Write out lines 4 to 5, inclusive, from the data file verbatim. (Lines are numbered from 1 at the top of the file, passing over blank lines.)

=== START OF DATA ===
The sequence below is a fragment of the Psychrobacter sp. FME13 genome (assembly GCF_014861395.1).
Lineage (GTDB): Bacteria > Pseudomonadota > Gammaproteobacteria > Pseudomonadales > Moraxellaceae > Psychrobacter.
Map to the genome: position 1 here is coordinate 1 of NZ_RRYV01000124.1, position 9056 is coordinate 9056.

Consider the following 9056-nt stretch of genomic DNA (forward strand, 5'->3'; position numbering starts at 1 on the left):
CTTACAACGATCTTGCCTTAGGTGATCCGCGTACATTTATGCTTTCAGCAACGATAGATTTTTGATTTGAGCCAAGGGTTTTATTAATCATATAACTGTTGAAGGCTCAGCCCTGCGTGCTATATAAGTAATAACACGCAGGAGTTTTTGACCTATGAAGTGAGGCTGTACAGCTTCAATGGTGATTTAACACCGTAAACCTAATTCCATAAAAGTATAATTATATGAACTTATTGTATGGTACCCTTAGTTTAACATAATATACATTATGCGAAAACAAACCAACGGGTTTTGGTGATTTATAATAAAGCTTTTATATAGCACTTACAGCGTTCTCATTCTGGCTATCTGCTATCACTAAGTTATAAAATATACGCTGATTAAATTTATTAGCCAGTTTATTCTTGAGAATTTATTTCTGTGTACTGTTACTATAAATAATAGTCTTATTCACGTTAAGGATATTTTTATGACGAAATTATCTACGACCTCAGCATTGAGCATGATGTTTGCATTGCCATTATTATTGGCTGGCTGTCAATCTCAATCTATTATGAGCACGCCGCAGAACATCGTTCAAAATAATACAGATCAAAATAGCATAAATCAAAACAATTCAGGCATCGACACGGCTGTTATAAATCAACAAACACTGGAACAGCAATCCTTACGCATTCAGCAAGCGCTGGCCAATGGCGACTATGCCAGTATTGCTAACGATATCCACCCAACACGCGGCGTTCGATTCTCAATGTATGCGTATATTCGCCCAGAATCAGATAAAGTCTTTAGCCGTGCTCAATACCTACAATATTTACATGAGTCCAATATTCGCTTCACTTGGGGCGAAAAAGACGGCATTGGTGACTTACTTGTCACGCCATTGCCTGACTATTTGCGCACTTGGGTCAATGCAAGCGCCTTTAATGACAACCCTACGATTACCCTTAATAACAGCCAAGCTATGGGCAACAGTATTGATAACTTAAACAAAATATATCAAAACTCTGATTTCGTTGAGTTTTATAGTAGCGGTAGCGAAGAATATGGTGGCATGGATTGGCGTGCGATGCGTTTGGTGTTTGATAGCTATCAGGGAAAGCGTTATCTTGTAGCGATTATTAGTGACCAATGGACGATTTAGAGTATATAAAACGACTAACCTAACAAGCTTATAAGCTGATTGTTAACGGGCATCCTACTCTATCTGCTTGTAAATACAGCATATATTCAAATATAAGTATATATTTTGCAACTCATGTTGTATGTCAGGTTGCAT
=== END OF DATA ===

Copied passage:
Consider the following 9056-nt stretch of genomic DNA (forward strand, 5'->3'; position numbering starts at 1 on the left):
CTTACAACGATCTTGCCTTAGGTGATCCGCGTACATTTATGCTTTCAGCAACGATAGATTTTTGATTTGAGCCAAGGGTTTTATTAATCATATAACTGTTGAAGGCTCAGCCCTGCGTGCTATATAAGTAATAACACGCAGGAGTTTTTGACCTATGAAGTGAGGCTGTACAGCTTCAATGGTGATTTAACACCGTAAACCTAATTCCATAAAAGTATAATTATATGAACTTATTGTATGGTACCCTTAGTTTAACATAATATACATTATGCGAAAACAAACCAACGGGTTTTGGTGATTTATAATAAAGCTTTTATATAGCACTTACAGCGTTCTCATTCTGGCTATCTGCTATCACTAAGTTATAAAATATACGCTGATTAAATTTATTAGCCAGTTTATTCTTGAGAATTTATTTCTGTGTACTGTTACTATAAATAATAGTCTTATTCACGTTAAGGATATTTTTATGACGAAATTATCTACGACCTCAGCATTGAGCATGATGTTTGCATTGCCATTATTATTGGCTGGCTGTCAATCTCAATCTATTATGAGCACGCCGCAGAACATCGTTCAAAATAATACAGATCAAAATAGCATAAATCAAAACAATTCAGGCATCGACACGGCTGTTATAAATCAACAAACACTGGAACAGCAATCCTTACGCATTCAGCAAGCGCTGGCCAATGGCGACTATGCCAGTATTGCTAACGATATCCACCCAACACGCGGCGTTCGATTCTCAATGTATGCGTATATTCGCCCAGAATCAGATAAAGTCTTTAGCCGTGCTCAATACCTACAATATTTACATGAGTCCAATATTCGCTTCACTTGGGGCGAAAAAGACGGCATTGGTGACTTACTTGTCACGCCATTGCCTGACTATTTGCGCACTTGGGTCAATGCAAGCGCCTTTAATGACAACCCTACGATTACCCTTAATAACAGCCAAGCTATGGGCAACAGTATTGATAACTTAAACAAAATATATCAAAACTCTGATTTCGTTGAGTTTTATAGTAGCGGTAGCGAAGAATATGGTGGCATGGATTGGCGTGCGATGCGTTTGGTGTTTGATAGCTATCAGGGAAAGCGTTATCTTGTAGCGATTATTAGTGACCAATGGACGATTTAGAGTATATAAAACGACTAACCTAACAAGCTTATAAGCTGATTGTTAACGGGCATCCTACTCTATCTGCTTGTAAATACAGCATATATTCAAATATAAGTATATATTTTGCAACTCATGTTGTATGTCAGGTTGCAT